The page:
Electricity – What’s the Difference Between an Overload and a Short Circuit?

Electrical wires also called conductors come in many sizes and current ratings to power everything from a simple small appliance to heavy-duty industrial equipment. Protection and control of electrical systems are essential to preventing overloads and short circuits. So what’s the difference between the two?

Overloads – Electrical conductors are sized to specific equipment based on how much current the equipment will draw. In order to ensure the conductors do not exceed their current rating (measured in amps), a protective device, usually a circuit breaker is installed within the circuit with a current rating matching that of the conductors. In an overload situation, the current flowing to the load exceeds the current rating of the conductor and therefore the circuit breaker. If prolonged, the circuit breaker protecting the circuit will heat up and “trip” opening the circuit to prevent damage to wiring or equipment. For example, too many appliances plugged into the same outlet and running and at the same time could overload the circuit by exceeding its current rating. Without a circuit breaker, the conductors in the circuit could potentially heat up to a point in which the insulated coating on the conductors melt creating a fire hazard.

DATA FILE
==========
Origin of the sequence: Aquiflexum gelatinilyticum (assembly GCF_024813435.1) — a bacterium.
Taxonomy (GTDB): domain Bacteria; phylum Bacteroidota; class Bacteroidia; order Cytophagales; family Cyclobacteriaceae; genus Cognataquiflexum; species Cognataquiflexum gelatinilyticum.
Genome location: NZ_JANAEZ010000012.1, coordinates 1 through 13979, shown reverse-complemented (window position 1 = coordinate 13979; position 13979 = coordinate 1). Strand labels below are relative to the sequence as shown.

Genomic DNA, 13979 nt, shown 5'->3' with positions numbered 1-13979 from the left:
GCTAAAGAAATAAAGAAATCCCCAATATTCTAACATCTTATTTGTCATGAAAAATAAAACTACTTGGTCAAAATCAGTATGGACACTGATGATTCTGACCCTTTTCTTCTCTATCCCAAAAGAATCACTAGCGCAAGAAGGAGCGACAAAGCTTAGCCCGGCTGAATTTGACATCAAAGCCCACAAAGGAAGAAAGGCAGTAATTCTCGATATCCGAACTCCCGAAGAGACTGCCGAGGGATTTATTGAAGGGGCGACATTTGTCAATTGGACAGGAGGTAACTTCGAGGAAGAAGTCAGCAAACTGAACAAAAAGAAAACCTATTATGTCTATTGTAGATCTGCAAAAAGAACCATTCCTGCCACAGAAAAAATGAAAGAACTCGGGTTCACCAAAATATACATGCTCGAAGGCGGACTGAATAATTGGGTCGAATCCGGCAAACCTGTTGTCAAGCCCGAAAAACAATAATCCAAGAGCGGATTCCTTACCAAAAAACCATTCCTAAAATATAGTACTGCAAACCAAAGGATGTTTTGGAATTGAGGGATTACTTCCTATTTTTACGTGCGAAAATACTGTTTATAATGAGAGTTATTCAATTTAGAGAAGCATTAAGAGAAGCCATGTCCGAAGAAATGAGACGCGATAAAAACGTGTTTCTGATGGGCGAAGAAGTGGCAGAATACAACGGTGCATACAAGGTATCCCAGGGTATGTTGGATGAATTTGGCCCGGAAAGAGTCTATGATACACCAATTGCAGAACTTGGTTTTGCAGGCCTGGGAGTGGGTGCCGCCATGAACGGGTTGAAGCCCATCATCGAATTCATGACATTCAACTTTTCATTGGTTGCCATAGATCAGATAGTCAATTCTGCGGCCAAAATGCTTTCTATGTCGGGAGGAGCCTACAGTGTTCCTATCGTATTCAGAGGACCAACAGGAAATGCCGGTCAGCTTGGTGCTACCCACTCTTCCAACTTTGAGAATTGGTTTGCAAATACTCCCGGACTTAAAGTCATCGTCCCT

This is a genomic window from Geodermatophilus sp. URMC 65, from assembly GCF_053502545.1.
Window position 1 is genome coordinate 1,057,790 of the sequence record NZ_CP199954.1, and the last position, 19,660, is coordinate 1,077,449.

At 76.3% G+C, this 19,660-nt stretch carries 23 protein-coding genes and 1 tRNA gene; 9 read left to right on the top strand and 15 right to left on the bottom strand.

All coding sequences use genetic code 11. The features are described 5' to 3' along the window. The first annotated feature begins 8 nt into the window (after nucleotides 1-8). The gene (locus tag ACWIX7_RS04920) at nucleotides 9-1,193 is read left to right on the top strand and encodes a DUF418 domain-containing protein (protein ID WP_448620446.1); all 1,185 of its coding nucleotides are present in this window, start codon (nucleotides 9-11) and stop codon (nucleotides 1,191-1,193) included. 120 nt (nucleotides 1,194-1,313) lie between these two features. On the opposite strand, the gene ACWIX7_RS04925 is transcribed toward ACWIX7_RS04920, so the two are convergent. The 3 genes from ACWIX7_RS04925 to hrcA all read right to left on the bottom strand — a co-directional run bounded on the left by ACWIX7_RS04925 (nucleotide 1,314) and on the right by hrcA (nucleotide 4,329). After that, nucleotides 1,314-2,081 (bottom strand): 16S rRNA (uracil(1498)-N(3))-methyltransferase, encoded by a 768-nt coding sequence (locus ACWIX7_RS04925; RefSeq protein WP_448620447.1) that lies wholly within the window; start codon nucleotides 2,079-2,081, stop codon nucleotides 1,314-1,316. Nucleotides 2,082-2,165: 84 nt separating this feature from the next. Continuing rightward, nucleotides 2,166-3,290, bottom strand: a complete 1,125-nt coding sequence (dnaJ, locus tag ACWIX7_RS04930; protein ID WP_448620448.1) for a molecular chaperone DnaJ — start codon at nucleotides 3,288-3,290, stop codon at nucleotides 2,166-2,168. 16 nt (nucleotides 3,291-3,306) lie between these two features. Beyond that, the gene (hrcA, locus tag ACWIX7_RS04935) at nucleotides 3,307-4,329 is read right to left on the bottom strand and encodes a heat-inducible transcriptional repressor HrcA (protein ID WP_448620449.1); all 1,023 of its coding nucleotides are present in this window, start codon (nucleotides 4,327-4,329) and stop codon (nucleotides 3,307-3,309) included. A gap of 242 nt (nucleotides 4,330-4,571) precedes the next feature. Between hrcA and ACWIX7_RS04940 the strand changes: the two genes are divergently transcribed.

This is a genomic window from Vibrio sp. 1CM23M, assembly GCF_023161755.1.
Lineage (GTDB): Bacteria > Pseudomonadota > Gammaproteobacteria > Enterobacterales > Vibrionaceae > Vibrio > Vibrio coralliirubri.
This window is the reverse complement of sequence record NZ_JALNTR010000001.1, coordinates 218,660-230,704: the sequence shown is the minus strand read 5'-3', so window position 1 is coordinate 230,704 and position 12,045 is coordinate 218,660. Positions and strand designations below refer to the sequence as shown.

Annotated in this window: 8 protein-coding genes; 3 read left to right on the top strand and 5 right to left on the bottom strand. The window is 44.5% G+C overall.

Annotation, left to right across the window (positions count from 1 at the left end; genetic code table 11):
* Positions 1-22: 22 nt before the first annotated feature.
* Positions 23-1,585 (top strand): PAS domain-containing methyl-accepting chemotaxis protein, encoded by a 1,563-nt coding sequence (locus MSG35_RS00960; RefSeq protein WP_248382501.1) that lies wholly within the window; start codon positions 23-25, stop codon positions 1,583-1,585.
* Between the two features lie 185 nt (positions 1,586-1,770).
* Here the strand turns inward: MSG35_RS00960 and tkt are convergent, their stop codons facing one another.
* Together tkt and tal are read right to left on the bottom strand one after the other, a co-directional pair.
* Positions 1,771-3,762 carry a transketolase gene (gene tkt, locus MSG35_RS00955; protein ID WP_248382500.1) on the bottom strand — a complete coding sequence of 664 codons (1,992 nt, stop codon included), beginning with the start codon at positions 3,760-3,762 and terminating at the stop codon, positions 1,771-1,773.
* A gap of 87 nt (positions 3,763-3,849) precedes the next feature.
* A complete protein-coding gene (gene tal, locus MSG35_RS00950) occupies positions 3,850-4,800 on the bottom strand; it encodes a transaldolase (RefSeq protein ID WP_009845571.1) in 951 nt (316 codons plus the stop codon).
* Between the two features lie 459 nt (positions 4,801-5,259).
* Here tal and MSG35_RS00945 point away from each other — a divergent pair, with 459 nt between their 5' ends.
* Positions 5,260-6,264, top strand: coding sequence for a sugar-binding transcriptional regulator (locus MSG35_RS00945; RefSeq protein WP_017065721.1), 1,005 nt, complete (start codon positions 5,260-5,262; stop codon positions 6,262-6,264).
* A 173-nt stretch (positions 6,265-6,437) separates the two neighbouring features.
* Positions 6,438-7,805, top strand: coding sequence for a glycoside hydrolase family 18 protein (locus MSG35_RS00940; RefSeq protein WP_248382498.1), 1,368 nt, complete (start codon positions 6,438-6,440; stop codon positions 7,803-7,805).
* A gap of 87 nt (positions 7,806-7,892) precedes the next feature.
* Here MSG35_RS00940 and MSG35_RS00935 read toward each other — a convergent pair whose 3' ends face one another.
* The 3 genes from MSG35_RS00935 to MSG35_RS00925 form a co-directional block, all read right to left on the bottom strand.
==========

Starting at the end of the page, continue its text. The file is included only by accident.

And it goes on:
Short-circuits – When a circuit path is disrupted, usually by accident, current does not flow to the load and a short-circuit condition occurs. For example, if a table lamp is plugged into an electrical outlet and its cord is suddenly cut with wire cutters, there is little or no resistance in the circuit. This causes the current to reach a very high value causing the circuit breaker to trip instantly.